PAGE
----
It's, uh, a huge help in building, um, your business landing, great features for your clients being successful in what you're doing. And, um, this is why, again, I, every single thing I'm gonna you is meshed down niche down because then the world of, um, media contacts that you actually have to work to build relationships with that becomes more narrow and it's a lot easier to manage, right? It's like, um, you know, you, you can sort of narrow in on 15, 20, 25. Okay. I had notes and they just literally disappeared, but that's totally my fault. Okay, there we go. Um, and then you can sort of work to build relationships and, um, nicheing down is just the best approach to be able to everything build, you know, charge more, um, create better relationships convert, uh, the, your pitches, because you actually know what is going on in your niches because you're dialed in and you're an expert and half the time, it's you making the news, it's you creating those story angles because you are so dialed into those, um, areas and those, uh, media outlets that you wanna connect with.
So, um, um, you know, relationships matter, it also matters that you don't allow your clients to sour your relationships because that happens a lot too. I can't tell you how many times I've kind of sided with journalists and it kind of slapped a client on the hand for their bad behavior because the client may be gone at some point, but that relationship is going to be a value to me and my business ongoing. So if clients miss interviews or they're difficult, or they're asking us to change things that we know the media's gonna say, I'm not changing that, or I'm not adding you to this, right. We will say to the client, no, we can't do that because we don't wanna interfere with our relationships on their behalf. If we know it's a losing proposition. So we guard those relationships very closely. Um, so we want to help you create these, uh, relationships where you are known to the me as worthwhile to talk to your trustworthy. Your pitches are on point, um,
Christina saying unknown by local news outlets for sending food prior to a major storm. You sent food to the news outlets to get their, to get their attention and share the love and help them out. I'm assuming that's a really good strategy. I would send six foot subs and chips and soda. So they're reporting nonstop and that's really nice. That's great. Um, inexpensive, I'm like under a hundred dollars to, you know, create those relationships very savvy. And we're gonna talk about some of those, um, ways similar to that here. Um, I know there are a lot of shady publicists, not in our community, but sometimes this shift is happening and we're seeing these like really super shady PR professional. It always cracks me up when they reach out to me. Like if my DMS on Instagram, like, Hey, do you know that the media will help you establish your authority and expertise?
We will get you a feature on Forbes and you only pay if we land it, convert your features in, in two weeks or one week. And I'm like, like I wrote back, LOL, like, look at who I am. I'm like running a PR firm. You're trying to tell me, I don't know what PR is. And also by the way, you're offering pay to plate, um, shady, shady, shady. So none of you guys are like that. Um, we wanna be proactive and be the kinds of PR pros that are seen as reliable sources. Getting Chrissy gets those too. Yeah. It's just, you're like what look at, look at my bio. Like, um, it's either my computer, uh, Facebook. Um, I'm am I freezing for anyone else? Tell me it's very windy here. Somebody else, let me know. Um, if I'm freezing or if it's just on Nelson's end, cuz I don't like that.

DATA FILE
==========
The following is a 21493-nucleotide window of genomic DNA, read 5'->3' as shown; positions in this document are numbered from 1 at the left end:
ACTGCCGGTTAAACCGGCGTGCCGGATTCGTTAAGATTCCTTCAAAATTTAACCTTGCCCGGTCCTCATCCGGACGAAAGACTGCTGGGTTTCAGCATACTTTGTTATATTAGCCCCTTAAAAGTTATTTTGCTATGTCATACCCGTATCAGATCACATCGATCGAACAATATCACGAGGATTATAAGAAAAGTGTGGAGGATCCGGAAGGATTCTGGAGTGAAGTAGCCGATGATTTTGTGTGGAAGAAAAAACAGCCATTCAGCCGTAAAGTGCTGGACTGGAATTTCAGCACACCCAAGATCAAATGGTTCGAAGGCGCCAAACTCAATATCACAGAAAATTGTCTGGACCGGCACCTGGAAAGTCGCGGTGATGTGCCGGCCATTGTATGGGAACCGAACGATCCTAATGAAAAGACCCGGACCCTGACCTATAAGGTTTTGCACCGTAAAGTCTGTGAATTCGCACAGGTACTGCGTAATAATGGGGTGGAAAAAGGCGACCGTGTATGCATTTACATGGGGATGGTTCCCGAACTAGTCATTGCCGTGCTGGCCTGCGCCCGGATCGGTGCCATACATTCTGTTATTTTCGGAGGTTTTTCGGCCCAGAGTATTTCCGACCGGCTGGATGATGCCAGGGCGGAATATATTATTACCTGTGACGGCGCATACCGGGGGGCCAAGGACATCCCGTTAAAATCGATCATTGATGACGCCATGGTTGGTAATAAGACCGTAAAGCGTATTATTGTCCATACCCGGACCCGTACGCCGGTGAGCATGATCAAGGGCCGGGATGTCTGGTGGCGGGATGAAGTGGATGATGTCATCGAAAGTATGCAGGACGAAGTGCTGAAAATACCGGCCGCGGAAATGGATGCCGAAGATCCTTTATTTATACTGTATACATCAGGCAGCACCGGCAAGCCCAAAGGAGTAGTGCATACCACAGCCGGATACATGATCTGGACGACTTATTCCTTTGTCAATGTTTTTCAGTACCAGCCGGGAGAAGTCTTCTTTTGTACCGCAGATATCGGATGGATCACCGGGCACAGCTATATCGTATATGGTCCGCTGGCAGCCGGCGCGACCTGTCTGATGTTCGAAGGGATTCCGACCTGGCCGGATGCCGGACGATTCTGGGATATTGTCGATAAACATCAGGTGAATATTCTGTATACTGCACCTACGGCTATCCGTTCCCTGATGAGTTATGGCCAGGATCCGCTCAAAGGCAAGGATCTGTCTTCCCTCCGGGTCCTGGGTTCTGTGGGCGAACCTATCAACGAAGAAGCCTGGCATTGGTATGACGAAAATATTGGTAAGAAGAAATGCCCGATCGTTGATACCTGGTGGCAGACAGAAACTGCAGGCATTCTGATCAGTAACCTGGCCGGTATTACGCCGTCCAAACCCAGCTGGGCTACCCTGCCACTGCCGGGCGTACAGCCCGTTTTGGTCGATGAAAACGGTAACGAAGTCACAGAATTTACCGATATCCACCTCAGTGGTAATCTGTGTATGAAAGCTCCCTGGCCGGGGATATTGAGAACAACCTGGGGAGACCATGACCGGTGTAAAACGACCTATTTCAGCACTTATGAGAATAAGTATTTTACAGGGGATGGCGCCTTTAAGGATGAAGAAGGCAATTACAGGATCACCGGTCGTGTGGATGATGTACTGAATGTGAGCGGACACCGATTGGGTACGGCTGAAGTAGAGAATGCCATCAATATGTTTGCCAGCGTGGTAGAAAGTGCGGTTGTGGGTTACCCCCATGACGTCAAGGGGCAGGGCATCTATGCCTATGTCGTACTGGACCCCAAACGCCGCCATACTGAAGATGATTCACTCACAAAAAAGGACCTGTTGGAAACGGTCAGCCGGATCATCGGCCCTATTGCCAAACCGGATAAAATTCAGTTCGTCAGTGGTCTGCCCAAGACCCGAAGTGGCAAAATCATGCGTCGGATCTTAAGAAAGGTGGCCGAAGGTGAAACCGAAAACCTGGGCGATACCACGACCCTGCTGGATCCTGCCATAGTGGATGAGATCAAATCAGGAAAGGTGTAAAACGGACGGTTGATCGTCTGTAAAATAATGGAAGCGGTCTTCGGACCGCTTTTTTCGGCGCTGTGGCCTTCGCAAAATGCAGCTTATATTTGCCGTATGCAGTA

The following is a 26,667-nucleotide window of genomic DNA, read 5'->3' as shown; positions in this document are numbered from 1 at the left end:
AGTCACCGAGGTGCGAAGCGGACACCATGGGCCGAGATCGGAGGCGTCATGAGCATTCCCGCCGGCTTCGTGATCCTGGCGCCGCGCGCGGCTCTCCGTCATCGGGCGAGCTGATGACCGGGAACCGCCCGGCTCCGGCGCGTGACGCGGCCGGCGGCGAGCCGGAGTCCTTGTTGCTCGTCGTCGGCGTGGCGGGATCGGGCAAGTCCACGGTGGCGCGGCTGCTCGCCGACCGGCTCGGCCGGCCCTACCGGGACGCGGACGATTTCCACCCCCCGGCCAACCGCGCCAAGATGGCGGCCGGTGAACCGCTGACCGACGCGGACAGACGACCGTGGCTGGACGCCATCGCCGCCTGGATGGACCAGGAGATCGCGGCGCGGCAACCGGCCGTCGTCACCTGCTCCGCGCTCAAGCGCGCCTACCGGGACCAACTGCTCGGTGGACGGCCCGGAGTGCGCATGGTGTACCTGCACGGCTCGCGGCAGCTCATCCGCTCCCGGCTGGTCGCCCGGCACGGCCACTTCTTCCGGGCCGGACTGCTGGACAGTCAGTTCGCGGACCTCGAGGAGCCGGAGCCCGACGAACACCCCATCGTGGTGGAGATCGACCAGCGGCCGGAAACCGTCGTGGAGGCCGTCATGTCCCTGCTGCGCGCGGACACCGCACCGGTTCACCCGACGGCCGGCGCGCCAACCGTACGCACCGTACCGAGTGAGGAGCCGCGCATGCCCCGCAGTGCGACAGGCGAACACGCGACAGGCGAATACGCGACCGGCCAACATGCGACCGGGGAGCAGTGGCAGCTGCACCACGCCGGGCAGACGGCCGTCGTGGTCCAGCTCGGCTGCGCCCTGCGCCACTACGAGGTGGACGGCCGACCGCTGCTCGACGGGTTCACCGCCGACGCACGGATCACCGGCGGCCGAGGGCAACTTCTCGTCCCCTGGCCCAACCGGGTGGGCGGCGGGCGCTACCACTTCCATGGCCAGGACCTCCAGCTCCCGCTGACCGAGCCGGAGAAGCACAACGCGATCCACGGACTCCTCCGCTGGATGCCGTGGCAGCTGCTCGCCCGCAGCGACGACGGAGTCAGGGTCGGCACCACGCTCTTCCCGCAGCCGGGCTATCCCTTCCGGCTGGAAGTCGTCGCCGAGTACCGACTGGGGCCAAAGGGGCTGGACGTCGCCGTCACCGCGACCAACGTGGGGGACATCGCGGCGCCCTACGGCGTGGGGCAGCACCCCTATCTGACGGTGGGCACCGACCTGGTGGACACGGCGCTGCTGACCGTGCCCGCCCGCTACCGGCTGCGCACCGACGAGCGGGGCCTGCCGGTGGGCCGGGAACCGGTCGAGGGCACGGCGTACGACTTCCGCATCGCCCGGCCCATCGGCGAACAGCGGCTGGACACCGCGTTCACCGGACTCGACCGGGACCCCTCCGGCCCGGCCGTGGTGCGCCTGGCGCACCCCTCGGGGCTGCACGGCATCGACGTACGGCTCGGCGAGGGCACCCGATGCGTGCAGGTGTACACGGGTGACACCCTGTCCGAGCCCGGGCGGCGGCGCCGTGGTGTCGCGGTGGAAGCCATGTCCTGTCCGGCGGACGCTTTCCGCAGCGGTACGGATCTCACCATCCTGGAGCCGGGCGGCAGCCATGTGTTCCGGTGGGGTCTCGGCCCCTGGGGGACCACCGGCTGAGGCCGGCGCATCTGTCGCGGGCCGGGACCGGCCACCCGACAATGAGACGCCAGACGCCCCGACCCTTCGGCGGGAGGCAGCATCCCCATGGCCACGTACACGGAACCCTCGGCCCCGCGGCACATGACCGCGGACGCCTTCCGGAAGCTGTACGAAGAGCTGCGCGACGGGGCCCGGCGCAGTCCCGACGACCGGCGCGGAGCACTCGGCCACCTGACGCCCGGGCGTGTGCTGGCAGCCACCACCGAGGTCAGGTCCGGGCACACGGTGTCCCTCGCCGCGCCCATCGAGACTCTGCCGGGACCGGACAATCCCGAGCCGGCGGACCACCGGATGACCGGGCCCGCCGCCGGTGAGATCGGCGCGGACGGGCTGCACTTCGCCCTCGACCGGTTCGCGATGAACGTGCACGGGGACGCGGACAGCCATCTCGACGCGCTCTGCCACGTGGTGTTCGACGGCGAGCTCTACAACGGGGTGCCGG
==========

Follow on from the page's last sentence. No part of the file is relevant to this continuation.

Cause I can maybe try to hard wire and come back. Um, anyway, we wanna shift the narrative and hate that. Okay. No, not me, not me. Okay. Okay. Cool. Okay. Well just keep going. I'm just keep going. Um, hi Christina. Thank you Sarah pat. Uh, okay. Thanks for being here. Um, okay. We're shifting the narrative. We're, you know, keeping PR pros in journalist eyes as useful worthwhile sources. They want to talk to us because we're helping them. You know, it's not like, oh, another PR pitch again. Ooh, that's annoying if you're giving them good information they wanna hear from you. So I wanna give you some dues and some don'ts, you know, that will help you earn the respective journalists and editors. I'm petting my cat right here, just off camera, just being shy. Um, but, and for you seasoned pros that are here, um, always a good reminder, you know, you'll be like, oh yeah, I should do that again.
And if you're just getting started and you're like, I don't have contacts. I didn't either. I didn't, I was an attorney. I had no media relationships when I started. And I realized that offering them great information, being helpful, all of those things that we're gonna get into really helped me to build my relationships and build my business over the year. So if you're just getting started, these are really good, like foundational things to know. So the first do always approach your pitching from the perspective of being a helper to them. A sorry, you're an attorney too. Um, are you also doing PR um,